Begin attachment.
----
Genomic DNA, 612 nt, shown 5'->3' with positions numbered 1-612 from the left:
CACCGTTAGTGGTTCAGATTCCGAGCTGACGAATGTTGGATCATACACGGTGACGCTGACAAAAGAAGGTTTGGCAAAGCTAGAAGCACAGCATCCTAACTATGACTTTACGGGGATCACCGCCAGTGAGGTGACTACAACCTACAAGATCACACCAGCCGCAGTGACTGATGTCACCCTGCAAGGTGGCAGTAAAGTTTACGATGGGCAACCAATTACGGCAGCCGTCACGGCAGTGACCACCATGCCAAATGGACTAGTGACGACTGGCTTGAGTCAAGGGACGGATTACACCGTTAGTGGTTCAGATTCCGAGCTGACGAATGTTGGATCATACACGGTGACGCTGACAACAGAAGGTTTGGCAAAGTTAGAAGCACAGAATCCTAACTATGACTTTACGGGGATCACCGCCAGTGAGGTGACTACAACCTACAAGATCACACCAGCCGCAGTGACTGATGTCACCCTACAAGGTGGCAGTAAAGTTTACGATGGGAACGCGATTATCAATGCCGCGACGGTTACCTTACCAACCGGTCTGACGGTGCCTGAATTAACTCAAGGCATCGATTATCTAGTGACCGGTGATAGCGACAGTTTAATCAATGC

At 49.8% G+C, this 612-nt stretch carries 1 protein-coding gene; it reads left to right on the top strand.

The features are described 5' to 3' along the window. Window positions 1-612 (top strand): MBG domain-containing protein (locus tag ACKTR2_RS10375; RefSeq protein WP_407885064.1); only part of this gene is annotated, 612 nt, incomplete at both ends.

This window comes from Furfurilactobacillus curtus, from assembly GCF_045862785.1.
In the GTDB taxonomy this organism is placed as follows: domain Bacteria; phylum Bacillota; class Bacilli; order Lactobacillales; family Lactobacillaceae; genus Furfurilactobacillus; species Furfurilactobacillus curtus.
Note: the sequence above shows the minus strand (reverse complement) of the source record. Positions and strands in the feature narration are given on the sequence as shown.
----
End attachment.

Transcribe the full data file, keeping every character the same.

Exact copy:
Genomic DNA, 612 nt, shown 5'->3' with positions numbered 1-612 from the left:
CACCGTTAGTGGTTCAGATTCCGAGCTGACGAATGTTGGATCATACACGGTGACGCTGACAAAAGAAGGTTTGGCAAAGCTAGAAGCACAGCATCCTAACTATGACTTTACGGGGATCACCGCCAGTGAGGTGACTACAACCTACAAGATCACACCAGCCGCAGTGACTGATGTCACCCTGCAAGGTGGCAGTAAAGTTTACGATGGGCAACCAATTACGGCAGCCGTCACGGCAGTGACCACCATGCCAAATGGACTAGTGACGACTGGCTTGAGTCAAGGGACGGATTACACCGTTAGTGGTTCAGATTCCGAGCTGACGAATGTTGGATCATACACGGTGACGCTGACAACAGAAGGTTTGGCAAAGTTAGAAGCACAGAATCCTAACTATGACTTTACGGGGATCACCGCCAGTGAGGTGACTACAACCTACAAGATCACACCAGCCGCAGTGACTGATGTCACCCTACAAGGTGGCAGTAAAGTTTACGATGGGAACGCGATTATCAATGCCGCGACGGTTACCTTACCAACCGGTCTGACGGTGCCTGAATTAACTCAAGGCATCGATTATCTAGTGACCGGTGATAGCGACAGTTTAATCAATGC

At 49.8% G+C, this 612-nt stretch carries 1 protein-coding gene; it reads left to right on the top strand.

The features are described 5' to 3' along the window. Window positions 1-612 (top strand): MBG domain-containing protein (locus tag ACKTR2_RS10375; RefSeq protein WP_407885064.1); only part of this gene is annotated, 612 nt, incomplete at both ends.

This window comes from Furfurilactobacillus curtus, from assembly GCF_045862785.1.
In the GTDB taxonomy this organism is placed as follows: domain Bacteria; phylum Bacillota; class Bacilli; order Lactobacillales; family Lactobacillaceae; genus Furfurilactobacillus; species Furfurilactobacillus curtus.
Note: the sequence above shows the minus strand (reverse complement) of the source record. Positions and strands in the feature narration are given on the sequence as shown.